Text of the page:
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jbagley

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  1. Voluntary orgs I work with in Sheffield have v. different view on system now, when theyre waiting years and years for decisions to come out of council! The 10 cabinet members with all power on their backs are so paralysed by political fallout of their decisions and so excluding vol org input they never make any. Better to reduce this by sharing out responsibility for decisions. Then weve got the yearly 'let's defer this decsion' that always happens just before each election.
  2. But t't chuffin national experts on this have docs listing positive effects of moderen committe system. Who are we to believe knows most about it?! 😀 Seriously, sounds like youve lots ofuseful experience. If council does process of designing new sys properly they should do something like peoples assembly. Please volunteer and add your experience to process. It needs skeptics to get best solution!
  3. I'll definitely be saying it when the LibDems are probably in charge again in a year or so (at the current rate of Labour vote reducing). As Labour voter, Im gonna be spitting mad that Labour-voting areas of Sheffield will have no power or representation and that LibDems on 30% of the vote can dictate everything. Spitting mad that Labour has again let down the people theyre meant to represent when they could suppport something that'll make a real difference. Really LOL yeah But never mind, the stick-in-mud Labour types will be happy in their "we can't let communities have a say coz they might disturb our cozy fantasy world". If only the sensible Labour people would rise up against their opporessors in their own party.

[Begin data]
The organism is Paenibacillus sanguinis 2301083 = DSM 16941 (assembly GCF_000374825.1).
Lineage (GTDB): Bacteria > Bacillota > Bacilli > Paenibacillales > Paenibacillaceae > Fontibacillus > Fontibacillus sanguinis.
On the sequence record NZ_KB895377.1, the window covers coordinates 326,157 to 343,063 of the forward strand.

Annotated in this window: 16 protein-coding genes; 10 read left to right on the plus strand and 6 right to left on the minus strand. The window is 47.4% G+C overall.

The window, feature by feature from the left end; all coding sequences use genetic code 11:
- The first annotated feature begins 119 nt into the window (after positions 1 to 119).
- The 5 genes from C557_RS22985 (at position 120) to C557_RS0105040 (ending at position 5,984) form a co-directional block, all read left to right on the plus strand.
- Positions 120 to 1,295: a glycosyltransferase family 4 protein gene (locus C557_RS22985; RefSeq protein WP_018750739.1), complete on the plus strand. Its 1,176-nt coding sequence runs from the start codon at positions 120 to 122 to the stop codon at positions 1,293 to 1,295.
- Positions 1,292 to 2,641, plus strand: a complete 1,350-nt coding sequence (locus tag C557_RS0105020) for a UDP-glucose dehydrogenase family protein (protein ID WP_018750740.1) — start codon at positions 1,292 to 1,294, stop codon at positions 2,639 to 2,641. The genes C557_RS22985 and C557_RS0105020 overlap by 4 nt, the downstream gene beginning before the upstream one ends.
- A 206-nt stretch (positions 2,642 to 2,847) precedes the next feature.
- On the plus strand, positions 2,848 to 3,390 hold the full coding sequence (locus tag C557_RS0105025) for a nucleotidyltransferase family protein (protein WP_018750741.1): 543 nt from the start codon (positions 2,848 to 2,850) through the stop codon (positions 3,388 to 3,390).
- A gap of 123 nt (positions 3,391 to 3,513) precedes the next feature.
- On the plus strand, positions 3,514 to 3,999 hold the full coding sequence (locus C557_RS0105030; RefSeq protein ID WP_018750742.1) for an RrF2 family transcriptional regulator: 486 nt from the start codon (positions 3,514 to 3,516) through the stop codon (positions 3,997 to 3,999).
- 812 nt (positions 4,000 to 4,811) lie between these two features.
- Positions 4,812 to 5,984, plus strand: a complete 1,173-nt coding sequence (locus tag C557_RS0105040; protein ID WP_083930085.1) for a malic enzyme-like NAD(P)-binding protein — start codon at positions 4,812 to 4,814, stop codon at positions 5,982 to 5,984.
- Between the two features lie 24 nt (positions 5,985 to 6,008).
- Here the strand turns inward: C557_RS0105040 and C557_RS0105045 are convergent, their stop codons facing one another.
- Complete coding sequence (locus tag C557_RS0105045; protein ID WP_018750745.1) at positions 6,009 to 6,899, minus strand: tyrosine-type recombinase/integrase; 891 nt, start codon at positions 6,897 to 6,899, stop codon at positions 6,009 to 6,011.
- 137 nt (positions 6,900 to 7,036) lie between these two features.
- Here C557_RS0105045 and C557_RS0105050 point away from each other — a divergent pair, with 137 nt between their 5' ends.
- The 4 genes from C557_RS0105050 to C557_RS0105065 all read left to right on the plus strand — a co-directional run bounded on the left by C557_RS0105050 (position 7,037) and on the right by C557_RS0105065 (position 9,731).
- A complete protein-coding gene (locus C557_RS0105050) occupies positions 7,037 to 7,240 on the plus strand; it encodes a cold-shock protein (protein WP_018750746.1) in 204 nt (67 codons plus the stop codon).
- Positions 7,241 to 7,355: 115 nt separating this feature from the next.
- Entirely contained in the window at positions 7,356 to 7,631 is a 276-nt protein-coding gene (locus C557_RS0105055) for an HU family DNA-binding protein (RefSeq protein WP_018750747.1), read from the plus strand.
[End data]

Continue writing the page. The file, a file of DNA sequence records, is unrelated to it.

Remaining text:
4. Ha ha been working a long shift so couldnt reply. Have to work sometime. New system committees have experts+people from communities+councillors from all parties on the committee. Some of the committee chairs are from opposition partys not always ruling party. So, can get more input from different angles so decisions made with better info. There are about 3 different options for new committee system like that. The rules say council has to consult to choose the best one to suit.
  5. The most commonly cited report is this from 2012 (only 1 year after the law was changed to allow councils to change their governance system away from the one imposed on Sheffield by the Blair government). From the section on Costs: "In all instances it has been concluded that there will be no negative effect from a change [to a committee system] in the long term." https://www.cfps.org.uk/wp-content/uploads/Musical-Chairs.pdf